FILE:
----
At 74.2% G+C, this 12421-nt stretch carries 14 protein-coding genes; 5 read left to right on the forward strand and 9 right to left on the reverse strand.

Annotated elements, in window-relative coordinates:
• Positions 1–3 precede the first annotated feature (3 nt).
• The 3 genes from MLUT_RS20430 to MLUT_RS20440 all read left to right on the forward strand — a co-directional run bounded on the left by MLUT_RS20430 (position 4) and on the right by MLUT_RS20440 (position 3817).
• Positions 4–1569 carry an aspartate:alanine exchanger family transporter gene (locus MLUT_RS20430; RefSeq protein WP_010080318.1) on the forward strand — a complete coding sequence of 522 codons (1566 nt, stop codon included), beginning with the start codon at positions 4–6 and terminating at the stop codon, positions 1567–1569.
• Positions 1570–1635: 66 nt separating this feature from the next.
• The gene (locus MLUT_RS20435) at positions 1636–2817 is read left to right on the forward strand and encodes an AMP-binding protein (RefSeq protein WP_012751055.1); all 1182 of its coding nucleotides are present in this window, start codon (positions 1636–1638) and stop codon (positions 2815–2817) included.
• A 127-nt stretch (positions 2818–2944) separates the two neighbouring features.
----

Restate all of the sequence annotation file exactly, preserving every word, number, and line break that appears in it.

At 74.2% G+C, this 12421-nt stretch carries 14 protein-coding genes; 5 read left to right on the forward strand and 9 right to left on the reverse strand.

Annotated elements, in window-relative coordinates:
• Positions 1–3 precede the first annotated feature (3 nt).
• The 3 genes from MLUT_RS20430 to MLUT_RS20440 all read left to right on the forward strand — a co-directional run bounded on the left by MLUT_RS20430 (position 4) and on the right by MLUT_RS20440 (position 3817).
• Positions 4–1569 carry an aspartate:alanine exchanger family transporter gene (locus MLUT_RS20430; RefSeq protein WP_010080318.1) on the forward strand — a complete coding sequence of 522 codons (1566 nt, stop codon included), beginning with the start codon at positions 4–6 and terminating at the stop codon, positions 1567–1569.
• Positions 1570–1635: 66 nt separating this feature from the next.
• The gene (locus MLUT_RS20435) at positions 1636–2817 is read left to right on the forward strand and encodes an AMP-binding protein (RefSeq protein WP_012751055.1); all 1182 of its coding nucleotides are present in this window, start codon (positions 1636–1638) and stop codon (positions 2815–2817) included.
• A 127-nt stretch (positions 2818–2944) separates the two neighbouring features.